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Mobile telephone simulator study
Swedish National Road and Transport Research Institute.
Swedish National Road and Transport Research Institute.ORCID iD: 0000-0002-1849-9722
Swedish National Road and Transport Research Institute.
Swedish National Road and Transport Research Institute.
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2004 (English)Report (Other academic)
Abstract [sv]

The study consists of four separate experiments conducted in the VTI driving

simulator. The common theme was to investigate how driver behaviour and

traffic safety are influenced when the driver attends to another technical

device while driving. The experiments were concerned with handsfree or

handheld mobile phone conversation and dialling, receiving mobile phone SMS

messages and watching a DVD film (the latter two being minor pilot

experiments). In three of the experiments (mobile phone conversation, SMS,

DVD) the participants drove a route which led through urban and rural

environments, ranging from 90 km/h rural to 50 km/h urban environments. The

urban environments differed in complexity (three levels). The driving

distance was about 70 km. The dialling experiment used a rural environment

with a speed limit of 110 km/h. The driving distance was about 15 km. In the

main experiment dealing with mobile phone conversation, a number of driving

performance measures were analysed: driving speed, variation in lateral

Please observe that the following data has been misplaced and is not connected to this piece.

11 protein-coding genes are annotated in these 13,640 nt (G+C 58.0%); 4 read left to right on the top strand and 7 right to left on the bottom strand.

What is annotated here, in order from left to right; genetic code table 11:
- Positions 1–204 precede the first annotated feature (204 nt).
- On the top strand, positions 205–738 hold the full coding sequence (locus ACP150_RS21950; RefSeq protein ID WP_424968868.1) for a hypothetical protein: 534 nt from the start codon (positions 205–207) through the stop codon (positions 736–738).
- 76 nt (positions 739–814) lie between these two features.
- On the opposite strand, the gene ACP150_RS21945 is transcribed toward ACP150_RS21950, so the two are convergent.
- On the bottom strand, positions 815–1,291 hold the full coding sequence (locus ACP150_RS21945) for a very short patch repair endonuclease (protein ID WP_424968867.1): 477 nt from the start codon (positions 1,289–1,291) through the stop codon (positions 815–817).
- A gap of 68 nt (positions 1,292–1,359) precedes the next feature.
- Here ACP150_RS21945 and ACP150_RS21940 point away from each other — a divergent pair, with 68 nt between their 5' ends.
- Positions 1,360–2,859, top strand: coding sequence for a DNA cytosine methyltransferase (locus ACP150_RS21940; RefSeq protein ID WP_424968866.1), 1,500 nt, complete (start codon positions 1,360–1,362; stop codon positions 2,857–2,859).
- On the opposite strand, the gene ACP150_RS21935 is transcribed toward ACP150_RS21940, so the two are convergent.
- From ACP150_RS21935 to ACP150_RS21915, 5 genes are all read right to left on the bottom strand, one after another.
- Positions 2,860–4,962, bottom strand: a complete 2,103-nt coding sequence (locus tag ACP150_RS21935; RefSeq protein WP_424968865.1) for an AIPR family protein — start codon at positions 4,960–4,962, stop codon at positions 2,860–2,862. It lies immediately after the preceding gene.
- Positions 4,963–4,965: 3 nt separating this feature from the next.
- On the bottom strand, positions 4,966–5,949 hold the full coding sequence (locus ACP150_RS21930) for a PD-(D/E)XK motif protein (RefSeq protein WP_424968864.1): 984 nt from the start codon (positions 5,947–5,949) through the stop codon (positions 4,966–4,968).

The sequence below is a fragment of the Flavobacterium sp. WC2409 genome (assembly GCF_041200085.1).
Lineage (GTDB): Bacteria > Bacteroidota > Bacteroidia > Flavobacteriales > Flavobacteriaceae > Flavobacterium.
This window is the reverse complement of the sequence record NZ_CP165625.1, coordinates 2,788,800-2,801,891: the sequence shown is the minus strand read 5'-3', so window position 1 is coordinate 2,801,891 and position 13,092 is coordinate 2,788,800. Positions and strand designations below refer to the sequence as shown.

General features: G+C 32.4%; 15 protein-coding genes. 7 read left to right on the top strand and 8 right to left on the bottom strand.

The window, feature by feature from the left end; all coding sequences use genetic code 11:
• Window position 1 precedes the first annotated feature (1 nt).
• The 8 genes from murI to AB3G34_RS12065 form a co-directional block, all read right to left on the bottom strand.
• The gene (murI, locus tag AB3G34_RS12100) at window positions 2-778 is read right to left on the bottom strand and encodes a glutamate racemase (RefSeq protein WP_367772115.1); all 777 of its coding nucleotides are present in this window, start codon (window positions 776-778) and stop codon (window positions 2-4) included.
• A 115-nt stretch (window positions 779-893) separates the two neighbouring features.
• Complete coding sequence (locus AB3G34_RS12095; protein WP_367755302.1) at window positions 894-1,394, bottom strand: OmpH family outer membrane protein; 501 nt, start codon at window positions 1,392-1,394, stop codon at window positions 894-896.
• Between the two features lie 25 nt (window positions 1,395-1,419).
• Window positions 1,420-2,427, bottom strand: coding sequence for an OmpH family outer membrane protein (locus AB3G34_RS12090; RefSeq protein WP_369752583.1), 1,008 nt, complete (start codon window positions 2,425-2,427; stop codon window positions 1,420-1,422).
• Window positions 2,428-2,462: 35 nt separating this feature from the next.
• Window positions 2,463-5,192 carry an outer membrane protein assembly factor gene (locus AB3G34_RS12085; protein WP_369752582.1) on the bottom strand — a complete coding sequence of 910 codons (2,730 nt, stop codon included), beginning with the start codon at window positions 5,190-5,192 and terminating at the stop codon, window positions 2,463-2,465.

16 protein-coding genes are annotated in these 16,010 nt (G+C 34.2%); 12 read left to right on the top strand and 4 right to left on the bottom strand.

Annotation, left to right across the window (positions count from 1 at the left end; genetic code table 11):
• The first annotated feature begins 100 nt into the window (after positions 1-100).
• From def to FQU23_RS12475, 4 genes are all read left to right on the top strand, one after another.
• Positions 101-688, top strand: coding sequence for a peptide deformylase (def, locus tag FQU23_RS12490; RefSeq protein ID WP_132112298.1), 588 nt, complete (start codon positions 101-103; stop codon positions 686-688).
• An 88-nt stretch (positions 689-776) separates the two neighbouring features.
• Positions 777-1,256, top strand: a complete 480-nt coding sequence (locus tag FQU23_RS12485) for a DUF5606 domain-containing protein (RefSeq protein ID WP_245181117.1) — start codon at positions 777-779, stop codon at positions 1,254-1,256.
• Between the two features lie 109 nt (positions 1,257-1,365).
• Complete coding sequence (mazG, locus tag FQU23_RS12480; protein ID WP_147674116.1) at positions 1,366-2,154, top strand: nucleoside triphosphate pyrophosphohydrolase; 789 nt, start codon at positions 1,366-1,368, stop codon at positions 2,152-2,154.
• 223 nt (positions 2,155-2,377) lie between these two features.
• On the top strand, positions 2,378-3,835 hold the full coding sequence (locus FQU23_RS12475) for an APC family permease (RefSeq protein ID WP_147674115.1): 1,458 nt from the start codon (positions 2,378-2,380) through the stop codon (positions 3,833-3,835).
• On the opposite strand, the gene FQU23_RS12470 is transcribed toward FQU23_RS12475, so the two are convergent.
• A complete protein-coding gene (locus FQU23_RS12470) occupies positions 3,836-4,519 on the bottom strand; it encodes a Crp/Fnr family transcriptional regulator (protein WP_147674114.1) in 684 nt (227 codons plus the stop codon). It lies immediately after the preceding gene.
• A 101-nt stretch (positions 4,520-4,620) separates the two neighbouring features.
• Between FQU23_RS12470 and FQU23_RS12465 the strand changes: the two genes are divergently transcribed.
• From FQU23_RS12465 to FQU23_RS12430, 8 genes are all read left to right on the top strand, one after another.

position, deceleration, brake reaction time, headway, time to collision, etc.

PDT (Peripheral Detection Task) was used as a measure of mental workload.

Mobile phone conversation was found demanding in terms of mental workload. It

also had effects on driving. Most effects were quite similar for the two

phone modes (handsfree, handheld). Impaired reaction time performance was

demonstrated in one of the situations for handheld mode. However, effects

were found which could be interpreted as attempts to compensate for the

increased workload caused by the mobile phone conversation: speed was reduced

(more so for handheld than for handsfree mode), and time and distance headway

increased. In spite of these compensatory behaviours, mental workload was

still markedly increased by phone use. In the SMS experiment the participants

braked later in one situation when reading the SMS message. No other effects

were found in this minor experiment. In the DVD experiment, mental workload

increased when watching the film, although this was compensated for to some

extent by the increased distance headway to a lead vehicle. No compensation

in terms of reduced driving speed, however, was apparent in this experiment.

In the dialling experiment negative effects on traffic safety were evident

from the larger variance of lateral car position during the dialling task for

the handsfree phone mode. The mental workload also increased with the

dialling task. Compensation in terms of reduced driving speed was apparent

for both phone modes. Other aspects of mobile phone use while driving still

remain to be analysed in more detail, such as starting or finishing a call,

looking for a phone number to dial, mishaps like dropping the phone, etc.

Place, publisher, year, edition, pages
Linköping: Statens väg- och transportforskningsinstitut., VTI meddelande 969A , 2004.
VTI meddelande, ISSN 0347-6049
Keyword [en]
English, Sweden, Mobile, Telephone, Driving, Simulator, Driver, Behaviour, Attention, Driving aptitude, Stress, Safety
Research subject
Road: Traffic safety and accidents, Road: Road user behaviour
URN: urn:nbn:se:vti:diva-5151OAI: diva2:673981
Available from: 2013-12-03 Created: 2013-12-03 Last updated: 2016-02-25

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Kircher, AlbertVogel, KatjaTörnros, JanBolling, AnneNilsson, LenaPatten, Christopher
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